Vertigo the Big 3

Every ‘heart sink list‘ includes the ‘feeling a bit dizzy, doc‘ presentation. Even with the semantic AI diagnostology probe ramped up to 11…’dizzy‘ remains a word reticent to reveal it’s true identity, until it is too late…

Fear not, for Dr Peter Johns, Canadian emergency physician and dizziness demystifier, has made a video on how to diagnose ‘The Big 3 of Vertigo” in the Emergency Department

The big 3 of vertigo: BPPV; Vestibular neurits; an Cerebellar stroke


Summary:  The Big 3 of Vertigo

Dr Johns advocates an organized approach. If there are concerning neurological features; severe head or neck pain; or the patient is unable to stand, they warrant a CT scan and an inpatient stay.

Patients whose vertigo is initiated by movement and only lasts less than 2 minutes at a time are most likely suffering from benign paroxysmal positional vertigo (BPPV) and would benefit from a Dix-Hallpike test followed by treatment with an Epley maneuver.

It is important to note that patients with BPPV do not have nystagmus at rest, also  HINTS+ testing is not indicated in this population (reserved for patients with hours or days of vertigo at rest).



In the presence of horizontal canal BPPV on the Dix-Hallpike test, the Gufoni maneuver is advised. HINTS+ testing is not indicated in this population (reserved for patients with hours or days of continuous vertigo.)


Patients with protracted vertiginous symptoms (hours to days) warrant a HINTS+ examination and in the presence of positive features they require imaging and admission to look for a CVA.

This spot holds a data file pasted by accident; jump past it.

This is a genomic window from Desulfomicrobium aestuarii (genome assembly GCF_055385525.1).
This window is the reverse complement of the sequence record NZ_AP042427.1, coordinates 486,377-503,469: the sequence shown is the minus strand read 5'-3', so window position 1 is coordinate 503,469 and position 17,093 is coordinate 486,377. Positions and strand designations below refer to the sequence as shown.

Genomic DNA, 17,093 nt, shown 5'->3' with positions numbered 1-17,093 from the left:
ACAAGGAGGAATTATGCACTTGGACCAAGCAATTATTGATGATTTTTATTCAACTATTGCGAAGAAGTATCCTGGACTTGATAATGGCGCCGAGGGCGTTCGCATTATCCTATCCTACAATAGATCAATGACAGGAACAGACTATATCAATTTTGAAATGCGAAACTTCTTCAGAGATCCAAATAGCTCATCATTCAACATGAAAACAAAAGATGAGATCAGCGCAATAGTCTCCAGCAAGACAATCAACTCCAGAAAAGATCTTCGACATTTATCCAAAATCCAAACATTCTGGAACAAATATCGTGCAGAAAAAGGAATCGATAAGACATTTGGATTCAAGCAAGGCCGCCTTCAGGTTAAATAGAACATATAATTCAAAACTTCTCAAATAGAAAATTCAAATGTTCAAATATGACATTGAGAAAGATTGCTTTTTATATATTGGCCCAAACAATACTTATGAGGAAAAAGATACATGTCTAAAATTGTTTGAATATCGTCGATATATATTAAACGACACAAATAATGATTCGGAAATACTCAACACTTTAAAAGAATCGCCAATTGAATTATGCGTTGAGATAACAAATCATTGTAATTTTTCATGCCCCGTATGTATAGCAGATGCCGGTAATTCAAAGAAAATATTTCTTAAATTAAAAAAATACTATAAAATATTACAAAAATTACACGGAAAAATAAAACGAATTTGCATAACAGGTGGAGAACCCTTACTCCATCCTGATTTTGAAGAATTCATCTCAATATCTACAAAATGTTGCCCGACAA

There are four components of the HINTS+ exam and each component has either a ‘central’ or ‘peripheral’ result. If any of the components tested have a positive central result, the result is described as HINTS+ central.

HINTS+
Peripheral
HINTS+
Central
NystagmusNone/
Unidirectional
Bidirectional
Test of skewNO vertical skewVertical
Head Impulse TestAbnormalNormal
+ Bedside test of hearingNO new lossNew loss

If none of the HINTS+ exam point to a central cause then the patient has vestibular neuritis and may be safely discharged.


Further Reading


Neurological Mind Boggler 700

CLINICAL CASES

Neurological Mind-boggler

Dr Tom Cassidy MBBS FACEM. Emergency physician, Perth Australia. Father of two humans and whimsical lyricist. Special skills: relocating ECGs, reading toxidromes and interpreting dislocations | @tgpcassidyLinkedIn |

2 Comments

  1. Hi Tom, thanks for featuring my approach.

    It’s very important for clinicians to realize that patients with BPPV don’t have nystagmus at rest, and that you can’t use HINTS + exam unless the patient has nystagmus at rest. If you could edit it to include these points, it will prevent a lot of confusion.

    Thanks again,

    Peter Johns

    Ottawa, Canada

  2. 🌸AICA strokes or TIA can mimik like Meniere’s

    And

    🌸PICA strokes can mimik like
    BPPV

    or

    acute unilateral vestibulopathy.

    🌸The most important clue, I think is

    Vascular risk factors
    *Inability to stand*
    Swaying to side with eyes open
    Especially I find that

    *Inability to stand*, tandem gait are really helpful to diagnose a central lesion vs peripheral!

    We can make it HINTSS plus

    The second S for standing!

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